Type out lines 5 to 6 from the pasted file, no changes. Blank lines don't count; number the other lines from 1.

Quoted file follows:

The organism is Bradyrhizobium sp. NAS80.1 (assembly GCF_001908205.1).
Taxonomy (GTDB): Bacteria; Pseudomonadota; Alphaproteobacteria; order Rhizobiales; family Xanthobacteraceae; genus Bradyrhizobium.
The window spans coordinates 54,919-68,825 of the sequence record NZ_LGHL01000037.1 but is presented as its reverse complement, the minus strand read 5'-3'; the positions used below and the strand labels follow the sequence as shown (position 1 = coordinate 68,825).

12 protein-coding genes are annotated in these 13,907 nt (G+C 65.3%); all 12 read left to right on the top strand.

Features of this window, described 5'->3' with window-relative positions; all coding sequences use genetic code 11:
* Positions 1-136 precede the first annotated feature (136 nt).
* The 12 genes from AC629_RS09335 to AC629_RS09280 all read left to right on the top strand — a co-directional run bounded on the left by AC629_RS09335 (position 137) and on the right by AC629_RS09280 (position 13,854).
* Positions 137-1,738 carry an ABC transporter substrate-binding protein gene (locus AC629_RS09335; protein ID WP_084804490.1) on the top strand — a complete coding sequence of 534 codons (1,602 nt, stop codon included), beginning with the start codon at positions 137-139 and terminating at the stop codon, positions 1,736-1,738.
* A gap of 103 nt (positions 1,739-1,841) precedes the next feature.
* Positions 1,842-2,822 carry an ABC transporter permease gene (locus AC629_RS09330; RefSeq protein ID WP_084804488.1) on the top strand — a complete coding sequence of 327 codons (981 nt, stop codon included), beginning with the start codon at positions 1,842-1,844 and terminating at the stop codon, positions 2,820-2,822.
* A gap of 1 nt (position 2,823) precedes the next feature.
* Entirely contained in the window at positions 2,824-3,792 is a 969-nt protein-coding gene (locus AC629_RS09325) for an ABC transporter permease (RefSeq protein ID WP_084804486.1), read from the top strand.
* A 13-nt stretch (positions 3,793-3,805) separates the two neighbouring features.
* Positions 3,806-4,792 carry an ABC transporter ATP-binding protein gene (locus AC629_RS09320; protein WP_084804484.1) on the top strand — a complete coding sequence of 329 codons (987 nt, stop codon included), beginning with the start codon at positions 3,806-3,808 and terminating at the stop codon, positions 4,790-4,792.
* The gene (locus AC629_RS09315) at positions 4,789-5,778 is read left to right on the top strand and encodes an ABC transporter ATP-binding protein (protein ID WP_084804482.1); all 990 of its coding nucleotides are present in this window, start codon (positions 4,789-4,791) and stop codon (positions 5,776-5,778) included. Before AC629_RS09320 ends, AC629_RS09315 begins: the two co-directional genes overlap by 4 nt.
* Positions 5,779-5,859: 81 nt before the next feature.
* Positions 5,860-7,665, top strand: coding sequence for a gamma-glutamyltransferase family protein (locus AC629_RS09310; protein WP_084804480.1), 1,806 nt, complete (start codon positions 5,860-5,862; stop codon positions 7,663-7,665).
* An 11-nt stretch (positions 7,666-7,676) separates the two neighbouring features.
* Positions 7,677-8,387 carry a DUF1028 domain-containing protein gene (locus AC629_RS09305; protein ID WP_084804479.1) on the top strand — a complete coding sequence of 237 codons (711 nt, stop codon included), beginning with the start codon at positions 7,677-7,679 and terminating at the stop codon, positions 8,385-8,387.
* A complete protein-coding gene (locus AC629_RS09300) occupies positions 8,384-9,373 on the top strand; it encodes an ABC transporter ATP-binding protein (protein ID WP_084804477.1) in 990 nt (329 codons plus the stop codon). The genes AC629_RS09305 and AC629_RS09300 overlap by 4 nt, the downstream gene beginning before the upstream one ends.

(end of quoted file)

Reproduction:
Features of this window, described 5'->3' with window-relative positions; all coding sequences use genetic code 11:
* Positions 1-136 precede the first annotated feature (136 nt).